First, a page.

Andi Gustavson is the Instructional Services Coordinator at the Harry Ransom Center. She works with educators to collaboratively design and teach lessons that use collection materials. She also helps faculty and graduate student instructors develop assignments that draw on the Center’s collections.
Why is it important that undergraduates get exposure to the Ransom Center’s materials?
When students come to the Ransom Center for the first time, they are discovering for themselves the excitement of working with rare books and manuscripts. We teach students how to grapple with the historical and cultural significance of the collection materials and encourage them to take up the work of interpreting the past. Students draw on the larger questions they’ve been discussing in their class and apply that knowledge to the materials we’ve staged in the seminar rooms. When we welcome undergraduates into the Ransom Center we are inviting them to and teaching them how to contribute to those conversations that are taking shape here at the Center, across the campus, and all around them.
What has been a particularly satisfying aspect of this job?
One of the things that I love the most about my work is the opportunity to provide students with their first glimpse into the process of research in the humanities. Bringing students into the Center’s classrooms to work with the collection material exposes them to the type of research their professors and teaching assistants are doing. My goal is for the students to leave understanding how scholarship takes place within the humanities and to feel empowered to return and participate in that process on their own.
How do you work with faculty to develop meaningful interaction with Ransom Center materials?
Professors often come to our meetings with a strong sense of their goals for their students and then we work together to design lessons that help them achieve those goals. My colleagues and I spend time reviewing their syllabi and conducting preliminary research in order to suggest materials that might intersect with the content they’ve planned for their course. We discuss whether a single visit, a multi-visit, or a semester-long engagement will be best and plan how to support their students from their initial encounters with the materials to planned final projects.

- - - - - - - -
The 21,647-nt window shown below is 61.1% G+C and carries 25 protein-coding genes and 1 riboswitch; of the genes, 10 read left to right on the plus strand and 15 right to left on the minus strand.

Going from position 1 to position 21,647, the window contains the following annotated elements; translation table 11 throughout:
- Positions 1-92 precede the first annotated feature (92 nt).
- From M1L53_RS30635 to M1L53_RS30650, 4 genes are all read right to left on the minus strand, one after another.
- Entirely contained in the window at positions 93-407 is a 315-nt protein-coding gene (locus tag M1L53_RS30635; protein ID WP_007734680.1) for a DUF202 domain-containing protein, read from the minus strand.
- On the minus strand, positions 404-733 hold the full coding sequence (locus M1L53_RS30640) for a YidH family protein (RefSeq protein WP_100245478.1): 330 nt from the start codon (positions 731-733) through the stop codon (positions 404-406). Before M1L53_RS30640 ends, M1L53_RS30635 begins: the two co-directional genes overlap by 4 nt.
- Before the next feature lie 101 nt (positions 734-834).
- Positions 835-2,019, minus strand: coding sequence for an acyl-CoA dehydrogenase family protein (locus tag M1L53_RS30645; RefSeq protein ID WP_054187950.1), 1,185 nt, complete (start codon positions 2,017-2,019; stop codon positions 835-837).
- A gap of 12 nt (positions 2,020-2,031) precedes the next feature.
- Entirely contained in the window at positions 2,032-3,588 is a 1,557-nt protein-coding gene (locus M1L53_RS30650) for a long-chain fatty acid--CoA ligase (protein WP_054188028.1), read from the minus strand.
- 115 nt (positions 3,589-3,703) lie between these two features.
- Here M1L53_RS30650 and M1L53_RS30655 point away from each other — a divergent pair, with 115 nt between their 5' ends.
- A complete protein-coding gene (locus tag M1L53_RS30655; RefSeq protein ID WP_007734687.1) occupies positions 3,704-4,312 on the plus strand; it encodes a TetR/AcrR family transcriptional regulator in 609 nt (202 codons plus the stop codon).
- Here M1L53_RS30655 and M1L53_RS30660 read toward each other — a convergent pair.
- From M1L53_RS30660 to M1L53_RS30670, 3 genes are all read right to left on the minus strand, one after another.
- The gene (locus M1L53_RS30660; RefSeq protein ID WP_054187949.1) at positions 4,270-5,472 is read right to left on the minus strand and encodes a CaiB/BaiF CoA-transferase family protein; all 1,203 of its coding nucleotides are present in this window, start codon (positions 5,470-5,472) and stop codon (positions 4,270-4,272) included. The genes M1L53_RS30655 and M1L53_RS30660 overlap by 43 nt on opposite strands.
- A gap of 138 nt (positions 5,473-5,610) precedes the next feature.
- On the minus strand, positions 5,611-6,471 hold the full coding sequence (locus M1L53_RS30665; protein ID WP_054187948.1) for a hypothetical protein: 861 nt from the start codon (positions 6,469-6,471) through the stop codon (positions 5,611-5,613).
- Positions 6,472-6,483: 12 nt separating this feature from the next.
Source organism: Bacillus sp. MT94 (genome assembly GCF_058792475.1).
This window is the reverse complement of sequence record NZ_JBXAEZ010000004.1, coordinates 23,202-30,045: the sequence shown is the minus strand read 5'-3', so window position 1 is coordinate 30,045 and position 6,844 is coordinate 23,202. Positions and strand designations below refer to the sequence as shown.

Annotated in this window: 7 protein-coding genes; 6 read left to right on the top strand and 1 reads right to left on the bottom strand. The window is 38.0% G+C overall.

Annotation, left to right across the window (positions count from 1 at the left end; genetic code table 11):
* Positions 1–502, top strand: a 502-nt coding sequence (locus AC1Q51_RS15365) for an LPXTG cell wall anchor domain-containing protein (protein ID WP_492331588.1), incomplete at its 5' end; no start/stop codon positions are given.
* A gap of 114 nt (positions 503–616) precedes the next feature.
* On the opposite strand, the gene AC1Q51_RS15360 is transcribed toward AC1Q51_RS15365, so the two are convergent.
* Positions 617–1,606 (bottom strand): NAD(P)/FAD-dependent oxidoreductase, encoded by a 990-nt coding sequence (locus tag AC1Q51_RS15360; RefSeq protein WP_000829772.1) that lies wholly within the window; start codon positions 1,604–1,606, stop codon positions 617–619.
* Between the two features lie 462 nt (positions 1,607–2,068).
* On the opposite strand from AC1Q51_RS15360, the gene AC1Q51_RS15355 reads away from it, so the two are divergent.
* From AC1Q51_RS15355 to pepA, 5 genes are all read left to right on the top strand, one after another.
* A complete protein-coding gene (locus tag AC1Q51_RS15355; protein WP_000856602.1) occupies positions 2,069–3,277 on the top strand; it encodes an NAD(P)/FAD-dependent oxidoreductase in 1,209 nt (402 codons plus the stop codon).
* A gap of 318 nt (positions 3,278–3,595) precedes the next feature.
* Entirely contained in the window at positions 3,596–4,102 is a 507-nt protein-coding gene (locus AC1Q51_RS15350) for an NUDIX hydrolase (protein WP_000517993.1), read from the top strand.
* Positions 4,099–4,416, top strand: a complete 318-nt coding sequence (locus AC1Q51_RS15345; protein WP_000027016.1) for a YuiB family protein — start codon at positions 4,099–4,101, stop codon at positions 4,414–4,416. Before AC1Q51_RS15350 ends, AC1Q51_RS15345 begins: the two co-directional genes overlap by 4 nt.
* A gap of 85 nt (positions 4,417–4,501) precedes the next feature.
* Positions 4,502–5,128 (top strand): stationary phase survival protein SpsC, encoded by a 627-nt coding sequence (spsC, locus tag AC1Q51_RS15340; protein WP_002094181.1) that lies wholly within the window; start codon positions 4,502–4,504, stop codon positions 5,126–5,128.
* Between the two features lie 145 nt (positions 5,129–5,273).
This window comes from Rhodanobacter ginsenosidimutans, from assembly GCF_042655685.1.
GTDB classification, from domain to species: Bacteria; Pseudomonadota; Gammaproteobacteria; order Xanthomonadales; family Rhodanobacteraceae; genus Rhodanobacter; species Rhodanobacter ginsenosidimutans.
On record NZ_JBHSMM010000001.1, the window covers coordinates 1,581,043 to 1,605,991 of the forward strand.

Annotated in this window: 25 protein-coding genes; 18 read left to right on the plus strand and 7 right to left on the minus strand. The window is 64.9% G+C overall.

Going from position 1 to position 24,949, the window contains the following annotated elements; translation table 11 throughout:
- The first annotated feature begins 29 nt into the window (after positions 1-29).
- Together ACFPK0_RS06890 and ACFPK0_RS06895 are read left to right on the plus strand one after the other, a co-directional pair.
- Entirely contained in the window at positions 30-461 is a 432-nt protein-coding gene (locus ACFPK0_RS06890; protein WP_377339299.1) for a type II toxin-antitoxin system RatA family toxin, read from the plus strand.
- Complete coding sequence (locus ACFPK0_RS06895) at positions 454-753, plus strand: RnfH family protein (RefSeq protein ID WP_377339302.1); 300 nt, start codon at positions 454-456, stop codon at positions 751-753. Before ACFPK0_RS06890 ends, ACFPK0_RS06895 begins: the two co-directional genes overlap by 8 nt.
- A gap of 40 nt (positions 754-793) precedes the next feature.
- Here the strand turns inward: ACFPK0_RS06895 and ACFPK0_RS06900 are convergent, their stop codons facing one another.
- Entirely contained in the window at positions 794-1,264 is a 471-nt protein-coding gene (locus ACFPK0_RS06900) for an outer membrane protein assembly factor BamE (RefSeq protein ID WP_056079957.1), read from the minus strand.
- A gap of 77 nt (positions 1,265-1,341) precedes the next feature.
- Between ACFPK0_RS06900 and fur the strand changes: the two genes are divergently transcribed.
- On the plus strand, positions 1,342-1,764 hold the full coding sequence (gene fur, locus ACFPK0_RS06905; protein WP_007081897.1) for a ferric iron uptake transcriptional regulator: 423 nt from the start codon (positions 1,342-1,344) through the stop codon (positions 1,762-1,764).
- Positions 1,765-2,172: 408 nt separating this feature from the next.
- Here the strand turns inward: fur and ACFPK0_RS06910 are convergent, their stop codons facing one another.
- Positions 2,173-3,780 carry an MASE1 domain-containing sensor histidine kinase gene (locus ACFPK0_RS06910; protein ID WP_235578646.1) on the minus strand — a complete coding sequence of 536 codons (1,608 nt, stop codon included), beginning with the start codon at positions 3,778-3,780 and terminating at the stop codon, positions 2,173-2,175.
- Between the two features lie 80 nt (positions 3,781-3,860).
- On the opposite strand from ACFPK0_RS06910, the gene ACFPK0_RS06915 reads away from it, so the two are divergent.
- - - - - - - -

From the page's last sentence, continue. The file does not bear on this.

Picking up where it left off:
What are some of the strongest reactions you’ve observed among students in classes?
My favorite moments in the classrooms occur when the students are building connections between the larger concepts that underpin their course and the collection materials they have in front of them. For example, Professor Holli Temple’s class “Caregiving for the Elderly” exposes pre-health professionals to cultural representations of aging, caregiving, death, and dying. Professor Temple wanted her students to gain an understanding of the role of an archive, the scope of the collections at the Ransom Center, and the process for conducting research. Her students worked in groups, looking closely at a range of materials from makeup stills documenting the process of making Elizabeth Taylor look older for Who’s Afraid of Virginia Woolf to medical records and manuscript drafts for Jayne Anne Phillips’ novel MotherKind based on the experience caring for her terminally-ill mother. Temple’s students first worked to teach one another about their object within their small groups and then presented their item to the entire class, making connections between the many different types of cultural materials and the larger questions that structured the class.
Have the students commented or reacted in ways that inspired future lesson ideas? If so, tell us more.
One of the things I noticed when I first taught an Advanced Spanish Literature class with the Gabriel Garcia Márquez papers was the way in which the students took over the session. They began showing one another textual changes and discussing the significance of those changes using the various drafts of the manuscripts. Their command of the language was stronger than mine (much of the collection is in Spanish) and that subtle shift allowed us to flip the dynamic in the classroom so that they were teaching one another and also teaching me. Now I try to replicate this structure for most of the single-visit sessions that come to the Ransom Center. First, we ask the students to look closely at a single item from the collections, describing the object, noting small details that require looking closely, and connecting it to the course content. Then, we ask the students to teach their object to another classmate. Finally, we reconvene as one large group in which the students are presenting their item and leading the discussion. This simple structure encourages the students to take ownership over the interpretive work of the class rather than waiting for me or their professor to present the materials.
What’s in the works for the future?
I’m excited to continue partnering with faculty who would like to teach in our seminar rooms but my colleagues and I are also beginning to collaborate with professors and graduate students who are teaching larger lecture courses in order share the Center’s collections with those students. We’re finding ways to reach out to new departments and centers and to welcome professors that have not yet taught at the Center. I will also continue to work with my colleagues at other libraries and archives on campus in order to support classes at multiple repositories and instructors who want to incorporate digital pedagogy into their courses.